Recently the U.S. Department of Justice indicted four members of an international computer hacking gang on charges of hacking into the computer networks of Microsoft Corporation, Epic Games, Inc., Valve Corporation, Zombie Studios and the U.S. Army and stealing more than a hundred million dollars worth of trade secrets and intellectual property.  The hacking involved software and data related to the Xbox One console, Xbox Live online gaming system, games, such as “Call of Duty:  Modern Warfare 3″ as well as software used to train military helicopter pilots for the U.S. Army.  Those indicted included three Americans, Nathan Leroux, Sandadoleh Nesheiwat and eighteen year old Austin Alcala.  Also indicted was David Pokora, a Canadian.  Additionally, an Australian citizen has been charged under Australian law in regard to the same criminal enterprise.  Two of the defendants have already pleaded guilty including David Pokora who thus becomes the first foreigner convicted of stealing trade secrets.

TIPS

Hacking into companies in order to obtain trade secrets has become commonplace.  According to a government report, more than 3,000 companies have been hacked by Chinese hackers.  FBI Director James Comey said recently on the television show 60 Minutes that there are two types of companies in the United States, those that have been hacked by the Chinese and those that just don’t realize that they have been hacked by the Chinese.  The government and business  have both got to a better job of protecting the security of data.   Legislation, regulation and training has got to be improved to meet a threat from government sponsored hacking as well as hacking by private criminals.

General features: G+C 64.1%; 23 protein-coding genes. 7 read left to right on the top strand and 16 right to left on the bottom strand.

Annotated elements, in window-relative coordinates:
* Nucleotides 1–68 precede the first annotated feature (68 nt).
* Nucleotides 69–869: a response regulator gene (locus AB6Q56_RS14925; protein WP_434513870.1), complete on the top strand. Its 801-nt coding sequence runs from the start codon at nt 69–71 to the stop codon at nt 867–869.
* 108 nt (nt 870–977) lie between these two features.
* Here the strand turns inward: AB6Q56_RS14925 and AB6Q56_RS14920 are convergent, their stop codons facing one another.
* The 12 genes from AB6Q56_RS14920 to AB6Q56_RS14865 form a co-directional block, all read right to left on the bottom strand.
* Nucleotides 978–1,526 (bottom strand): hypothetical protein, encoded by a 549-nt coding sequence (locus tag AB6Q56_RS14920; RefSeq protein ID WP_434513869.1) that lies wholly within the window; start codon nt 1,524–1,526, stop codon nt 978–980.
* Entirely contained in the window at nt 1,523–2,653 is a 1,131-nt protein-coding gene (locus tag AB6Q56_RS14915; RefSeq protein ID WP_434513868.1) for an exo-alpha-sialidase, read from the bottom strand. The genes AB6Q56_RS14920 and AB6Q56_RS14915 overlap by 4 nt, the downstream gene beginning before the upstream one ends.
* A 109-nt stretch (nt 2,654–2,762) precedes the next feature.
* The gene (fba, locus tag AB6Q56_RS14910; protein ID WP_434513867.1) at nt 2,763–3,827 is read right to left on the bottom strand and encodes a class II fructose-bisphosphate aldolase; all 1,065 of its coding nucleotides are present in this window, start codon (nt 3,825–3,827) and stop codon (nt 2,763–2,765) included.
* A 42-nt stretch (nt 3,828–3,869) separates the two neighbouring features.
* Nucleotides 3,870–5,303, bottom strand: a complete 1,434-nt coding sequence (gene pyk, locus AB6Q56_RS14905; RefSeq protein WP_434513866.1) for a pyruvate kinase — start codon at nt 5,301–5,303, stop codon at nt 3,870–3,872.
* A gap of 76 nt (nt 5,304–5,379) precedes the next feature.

Scam of the day – October 7, 2014 – Latest security updates from Department of Homeland Security

October 7, 2014 Posted by Steven Weisman, Esq.

Constant updating of the software we all use with the latest security patches and updates is a critical part of avoiding scams and identity theft threats.  Whenever new security updates and patches are issued, we provide access to these so that you can update your software to provide better security on your computers, smartphones, laptops and other electronic devices.  Updating your software with the latest security patches and updates as soon as possible is important because identity thieves and scammers are always finding and exploiting vulnerabilities in the software that we all use.  Delay in updating your software could lead to disastrous results.  However, it is also important to be sure that you are downloading legitimate patches and updates rather than being tricked by an identity thief or scammer into downloading malware under the guise of downloading a security patch or update.  That is why we provide links to the necessary patches and updates as provided by the Department of Homeland Security and the companies directly.  Today’s updates include a number of important security patches related to the Bash virus.

TIPS

Here are the links to the latest security updates as issued by the Department of Homeland Security: https://www.us-cert.gov/ncas/bulletins/SB14-279

Scam of the day – October 6, 2014 – Important Message from FBI Headquarters scam